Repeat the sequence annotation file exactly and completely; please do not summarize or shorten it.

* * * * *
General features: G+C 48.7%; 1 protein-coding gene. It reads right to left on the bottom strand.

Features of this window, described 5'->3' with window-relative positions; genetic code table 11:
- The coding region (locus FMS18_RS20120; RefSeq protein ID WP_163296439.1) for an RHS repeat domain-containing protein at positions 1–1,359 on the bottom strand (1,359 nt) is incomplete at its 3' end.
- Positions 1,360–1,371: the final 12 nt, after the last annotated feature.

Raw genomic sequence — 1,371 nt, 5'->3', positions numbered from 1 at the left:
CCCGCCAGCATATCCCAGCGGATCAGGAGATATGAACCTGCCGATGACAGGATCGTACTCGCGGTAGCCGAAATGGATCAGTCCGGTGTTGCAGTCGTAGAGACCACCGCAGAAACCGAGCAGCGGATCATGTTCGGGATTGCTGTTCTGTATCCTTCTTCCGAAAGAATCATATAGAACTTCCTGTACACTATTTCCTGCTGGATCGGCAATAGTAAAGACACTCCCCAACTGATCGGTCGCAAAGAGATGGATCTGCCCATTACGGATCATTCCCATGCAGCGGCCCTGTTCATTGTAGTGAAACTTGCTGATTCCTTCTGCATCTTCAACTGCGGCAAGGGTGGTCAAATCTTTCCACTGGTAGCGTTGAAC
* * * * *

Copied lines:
General features: G+C 48.7%; 1 protein-coding gene. It reads right to left on the bottom strand.

Features of this window, described 5'->3' with window-relative positions; genetic code table 11:
- The coding region (locus FMS18_RS20120; RefSeq protein ID WP_163296439.1) for an RHS repeat domain-containing protein at positions 1–1,359 on the bottom strand (1,359 nt) is incomplete at its 3' end.
- Positions 1,360–1,371: the final 12 nt, after the last annotated feature.

Raw genomic sequence — 1,371 nt, 5'->3', positions numbered from 1 at the left:
CCCGCCAGCATATCCCAGCGGATCAGGAGATATGAACCTGCCGATGACAGGATCGTACTCGCGGTAGCCGAAATGGATCAGTCCGGTGTTGCAGTCGTAGAGACCACCGCAGAAACCGAGCAGCGGATCATGTTCGGGATTGCTGTTCTGTATCCTTCTTCCGAAAGAATCATATAGAACTTCCTGTACACTATTTCCTGCTGGATCGGCAATAGTAAAGACACTCCCCAACTGATCGGTCGCAAAGAGATGGATCTGCCCATTACGGATCATTCCCATGCAGCGGCCCTGTTCATTGTAGTGAAACTTGCTGATTCCTTCTGCATCTTCAACTGCGGCAAGGGTGGTCAAATCTTTCCACTGGTAGCGTTGAAC